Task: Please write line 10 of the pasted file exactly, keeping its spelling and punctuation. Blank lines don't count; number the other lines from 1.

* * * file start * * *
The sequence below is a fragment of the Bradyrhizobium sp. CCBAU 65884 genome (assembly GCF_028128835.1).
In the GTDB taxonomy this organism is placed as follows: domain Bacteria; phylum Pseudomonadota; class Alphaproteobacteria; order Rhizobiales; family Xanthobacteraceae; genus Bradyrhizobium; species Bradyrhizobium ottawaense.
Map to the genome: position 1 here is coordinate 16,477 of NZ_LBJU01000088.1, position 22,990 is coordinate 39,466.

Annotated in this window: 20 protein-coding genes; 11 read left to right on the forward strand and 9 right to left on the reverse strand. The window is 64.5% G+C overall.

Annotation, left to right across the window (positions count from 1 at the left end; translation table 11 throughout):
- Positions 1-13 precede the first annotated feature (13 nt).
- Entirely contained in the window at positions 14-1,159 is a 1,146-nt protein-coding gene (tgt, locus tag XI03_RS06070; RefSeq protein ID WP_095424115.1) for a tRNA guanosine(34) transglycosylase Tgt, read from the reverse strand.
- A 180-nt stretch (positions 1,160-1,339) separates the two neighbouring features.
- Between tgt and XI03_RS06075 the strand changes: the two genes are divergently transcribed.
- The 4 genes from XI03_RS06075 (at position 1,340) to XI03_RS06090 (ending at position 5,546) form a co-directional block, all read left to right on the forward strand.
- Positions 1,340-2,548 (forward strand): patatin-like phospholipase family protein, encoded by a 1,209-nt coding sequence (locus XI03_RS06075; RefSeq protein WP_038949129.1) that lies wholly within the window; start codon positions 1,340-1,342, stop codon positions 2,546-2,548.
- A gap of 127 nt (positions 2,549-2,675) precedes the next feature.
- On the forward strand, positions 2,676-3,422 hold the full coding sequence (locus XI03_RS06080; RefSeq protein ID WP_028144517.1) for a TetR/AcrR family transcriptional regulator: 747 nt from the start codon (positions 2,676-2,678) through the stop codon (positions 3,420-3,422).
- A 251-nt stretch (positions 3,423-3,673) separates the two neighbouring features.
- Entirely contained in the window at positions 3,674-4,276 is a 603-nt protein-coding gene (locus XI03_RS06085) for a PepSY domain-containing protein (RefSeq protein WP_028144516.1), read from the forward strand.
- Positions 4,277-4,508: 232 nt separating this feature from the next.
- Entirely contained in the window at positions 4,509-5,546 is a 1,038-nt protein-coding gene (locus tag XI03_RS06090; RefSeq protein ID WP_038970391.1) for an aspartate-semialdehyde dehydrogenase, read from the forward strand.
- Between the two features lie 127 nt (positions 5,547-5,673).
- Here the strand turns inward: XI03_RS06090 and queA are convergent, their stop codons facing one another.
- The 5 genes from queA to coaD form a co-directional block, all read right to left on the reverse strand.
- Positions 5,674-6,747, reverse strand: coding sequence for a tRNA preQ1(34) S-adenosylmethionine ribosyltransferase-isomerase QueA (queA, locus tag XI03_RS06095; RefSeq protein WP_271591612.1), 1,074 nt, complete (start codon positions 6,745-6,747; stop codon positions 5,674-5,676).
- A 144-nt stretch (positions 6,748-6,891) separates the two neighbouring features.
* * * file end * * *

- The 4 genes from XI03_RS06075 (at position 1,340) to XI03_RS06090 (ending at position 5,546) form a co-directional block, all read left to right on the forward strand.